Researchers have uncovered two critical pre-authentication vulnerabilities in the OpenText Extended ECM content management system that could allow an attacker to gain remote code execution on vulnerable servers.
Both vulnerabilities are present in versions 20.4-22.3 of Extended ECM and are fixed in version 22.4, which OpenText released last week. Extended ECM is an enterprise content management system designed to integrate with a variety of other applications, including Salesforce, SAP, and Microsoft 365. Researchers at SEC Consult discovered the vulnerabilities and disclosed them to OpenText in October.
The first bug (CVE-2022-45923) is in the cs.exe component of Extended ECM server and is a result of the way that it handles some user input.
“The Common Gateway Interface (CGI) program cs.exe of the Content Server has a vulnerability, which allows an attacker to increase/decrease an arbitrary memory address by 1 and to trigger a call to a method of a vftable with a vftable pointer value chosen by the attacker. The cs.exe does de-serialize (crack) the user provided data in the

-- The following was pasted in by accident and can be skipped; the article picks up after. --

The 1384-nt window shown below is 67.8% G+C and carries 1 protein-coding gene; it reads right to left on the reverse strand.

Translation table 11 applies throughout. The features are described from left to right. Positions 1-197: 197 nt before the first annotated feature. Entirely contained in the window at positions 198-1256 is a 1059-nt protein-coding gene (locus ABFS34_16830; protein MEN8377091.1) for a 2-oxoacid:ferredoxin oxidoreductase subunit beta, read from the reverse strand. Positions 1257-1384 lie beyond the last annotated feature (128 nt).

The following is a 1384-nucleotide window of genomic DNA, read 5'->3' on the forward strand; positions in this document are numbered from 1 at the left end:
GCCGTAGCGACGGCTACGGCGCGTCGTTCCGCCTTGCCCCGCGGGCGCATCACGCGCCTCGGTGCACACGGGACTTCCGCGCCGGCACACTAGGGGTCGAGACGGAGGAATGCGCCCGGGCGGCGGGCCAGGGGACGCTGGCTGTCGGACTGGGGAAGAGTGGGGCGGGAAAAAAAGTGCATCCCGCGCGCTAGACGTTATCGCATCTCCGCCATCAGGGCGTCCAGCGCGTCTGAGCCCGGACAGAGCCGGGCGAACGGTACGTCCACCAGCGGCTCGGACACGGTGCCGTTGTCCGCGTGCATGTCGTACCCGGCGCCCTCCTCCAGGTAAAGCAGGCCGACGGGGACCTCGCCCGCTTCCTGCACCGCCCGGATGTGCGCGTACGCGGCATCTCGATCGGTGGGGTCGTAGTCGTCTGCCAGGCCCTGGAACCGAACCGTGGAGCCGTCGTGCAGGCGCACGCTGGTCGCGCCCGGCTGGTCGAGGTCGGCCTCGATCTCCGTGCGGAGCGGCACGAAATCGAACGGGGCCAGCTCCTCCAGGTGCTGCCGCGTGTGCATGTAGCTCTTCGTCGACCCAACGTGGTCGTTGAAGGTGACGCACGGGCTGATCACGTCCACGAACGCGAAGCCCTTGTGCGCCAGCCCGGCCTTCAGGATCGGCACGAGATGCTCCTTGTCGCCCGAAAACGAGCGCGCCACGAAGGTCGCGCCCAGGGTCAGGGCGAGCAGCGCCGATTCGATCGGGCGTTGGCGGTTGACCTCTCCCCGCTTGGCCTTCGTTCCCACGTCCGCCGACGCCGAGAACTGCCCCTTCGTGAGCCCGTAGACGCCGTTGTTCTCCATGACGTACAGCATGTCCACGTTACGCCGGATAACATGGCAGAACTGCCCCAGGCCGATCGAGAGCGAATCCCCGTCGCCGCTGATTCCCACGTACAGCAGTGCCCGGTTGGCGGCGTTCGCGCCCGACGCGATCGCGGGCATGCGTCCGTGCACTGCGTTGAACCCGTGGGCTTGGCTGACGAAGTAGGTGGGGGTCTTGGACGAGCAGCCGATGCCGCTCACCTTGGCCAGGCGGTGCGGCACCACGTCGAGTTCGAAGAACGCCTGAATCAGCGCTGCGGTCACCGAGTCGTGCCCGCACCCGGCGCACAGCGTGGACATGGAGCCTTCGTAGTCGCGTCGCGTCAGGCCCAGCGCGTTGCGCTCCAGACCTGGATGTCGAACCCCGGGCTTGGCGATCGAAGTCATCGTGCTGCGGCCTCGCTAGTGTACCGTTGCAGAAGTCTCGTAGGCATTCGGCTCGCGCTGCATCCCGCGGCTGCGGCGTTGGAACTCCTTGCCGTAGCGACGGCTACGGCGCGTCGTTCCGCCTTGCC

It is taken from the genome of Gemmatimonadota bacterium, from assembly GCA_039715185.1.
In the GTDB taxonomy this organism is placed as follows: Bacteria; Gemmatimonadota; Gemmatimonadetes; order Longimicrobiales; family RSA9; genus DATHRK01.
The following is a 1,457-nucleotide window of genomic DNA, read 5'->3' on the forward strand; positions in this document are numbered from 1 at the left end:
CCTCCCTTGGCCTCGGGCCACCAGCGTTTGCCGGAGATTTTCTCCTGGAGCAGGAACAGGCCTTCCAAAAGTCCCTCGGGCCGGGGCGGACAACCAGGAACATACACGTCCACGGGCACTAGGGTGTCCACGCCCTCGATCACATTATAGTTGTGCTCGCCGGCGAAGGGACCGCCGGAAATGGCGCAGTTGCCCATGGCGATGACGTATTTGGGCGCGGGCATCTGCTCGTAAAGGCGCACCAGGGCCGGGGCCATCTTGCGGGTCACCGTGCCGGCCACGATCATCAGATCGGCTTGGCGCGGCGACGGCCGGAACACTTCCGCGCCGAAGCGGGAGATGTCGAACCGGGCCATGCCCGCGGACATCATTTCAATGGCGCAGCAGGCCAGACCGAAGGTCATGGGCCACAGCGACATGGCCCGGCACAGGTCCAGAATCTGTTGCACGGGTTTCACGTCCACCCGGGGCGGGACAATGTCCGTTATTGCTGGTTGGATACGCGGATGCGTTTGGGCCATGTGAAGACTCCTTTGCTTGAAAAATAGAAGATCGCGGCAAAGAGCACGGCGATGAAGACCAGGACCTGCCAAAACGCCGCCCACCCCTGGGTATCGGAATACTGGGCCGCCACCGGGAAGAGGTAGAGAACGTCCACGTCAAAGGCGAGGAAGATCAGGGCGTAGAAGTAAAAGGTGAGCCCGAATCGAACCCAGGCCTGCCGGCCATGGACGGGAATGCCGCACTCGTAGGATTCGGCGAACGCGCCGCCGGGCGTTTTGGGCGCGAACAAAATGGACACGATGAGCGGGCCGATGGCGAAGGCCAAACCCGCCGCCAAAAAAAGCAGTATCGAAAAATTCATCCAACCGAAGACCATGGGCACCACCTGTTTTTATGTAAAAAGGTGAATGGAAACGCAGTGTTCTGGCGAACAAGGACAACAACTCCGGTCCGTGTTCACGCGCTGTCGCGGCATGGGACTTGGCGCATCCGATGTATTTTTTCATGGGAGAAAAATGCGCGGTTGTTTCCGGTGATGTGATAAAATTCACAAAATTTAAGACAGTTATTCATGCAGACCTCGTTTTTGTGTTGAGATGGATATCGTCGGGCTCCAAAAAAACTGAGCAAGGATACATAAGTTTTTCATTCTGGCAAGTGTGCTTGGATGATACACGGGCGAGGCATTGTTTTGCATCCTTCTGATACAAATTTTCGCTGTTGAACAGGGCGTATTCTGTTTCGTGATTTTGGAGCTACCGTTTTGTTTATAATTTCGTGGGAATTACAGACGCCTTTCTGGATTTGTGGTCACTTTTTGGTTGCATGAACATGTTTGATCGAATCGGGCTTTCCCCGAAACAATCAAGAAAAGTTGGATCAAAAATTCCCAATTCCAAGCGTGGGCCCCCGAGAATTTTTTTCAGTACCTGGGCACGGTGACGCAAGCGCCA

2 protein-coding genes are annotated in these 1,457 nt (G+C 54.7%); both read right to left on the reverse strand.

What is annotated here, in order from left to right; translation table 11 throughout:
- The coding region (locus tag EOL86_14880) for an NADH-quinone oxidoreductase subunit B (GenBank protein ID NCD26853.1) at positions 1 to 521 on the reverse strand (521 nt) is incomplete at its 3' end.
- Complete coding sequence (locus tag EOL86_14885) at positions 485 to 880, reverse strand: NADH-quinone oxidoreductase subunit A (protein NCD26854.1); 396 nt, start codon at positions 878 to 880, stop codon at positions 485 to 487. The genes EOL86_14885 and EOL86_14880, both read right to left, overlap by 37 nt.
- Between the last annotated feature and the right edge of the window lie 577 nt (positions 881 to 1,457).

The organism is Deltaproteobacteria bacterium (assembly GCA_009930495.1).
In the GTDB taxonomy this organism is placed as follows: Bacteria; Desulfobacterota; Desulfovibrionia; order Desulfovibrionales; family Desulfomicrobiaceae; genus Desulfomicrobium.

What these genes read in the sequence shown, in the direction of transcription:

_fInArgs parameter, if the parameter
_ApiName is set. During this de-serialization to a
class KOSValue object, the function
obj_ref_cracker can be called. This function tries to create a new
class KOSValue object with an unknown class ID of
3,” the advisory says.
“As the class ID is unknown the function returns an object of type KOSValueBaseClass instead of KOSObjRefClass, but the value of the class_ptr attribute of the new class KOSValue object is controlled by the attacker. This new object can then be used to increase/decrease arbitrary memory addresses and call methods of its vftable via the functions KOSValueBaseClass::AddReference and KOSValueBaseClass::ReleaseReference.”
The second vulnerability is in the Java frontend of the Extended ECM server and can allow an attacker to bypass authentication to gain code execution.
“The QDS endpoints of the Content Server are not protected by the normal user management functionality of the Content Server, but check the value of the key REQUEST of the incoming data. Normally this parameter is set by the HTTP frontend (e.g. the CGI binary cs.exe or Java application servlet) to llweb,” the SEC Consult advisory says.
“There is a bug in the Java application server, found in %OT_BASE%/application/cs.war, which allows an attacker to actually set the value of the key REQUEST to an arbitrary value and bypass the authorization checks. Most of the endpoints cannot be called, because they require specific data types of the incoming data, which can not be controlled by the attacker. Only strings are supported. But a few endpoints can be called which allow an attacker to create files or execute arbitrary code on the server.”
In addition to these two flaws, version 22.4 also includes fixes for five other vulnerabilities that are less serious. One of those bugs could enable an authenticated attacker to execute code.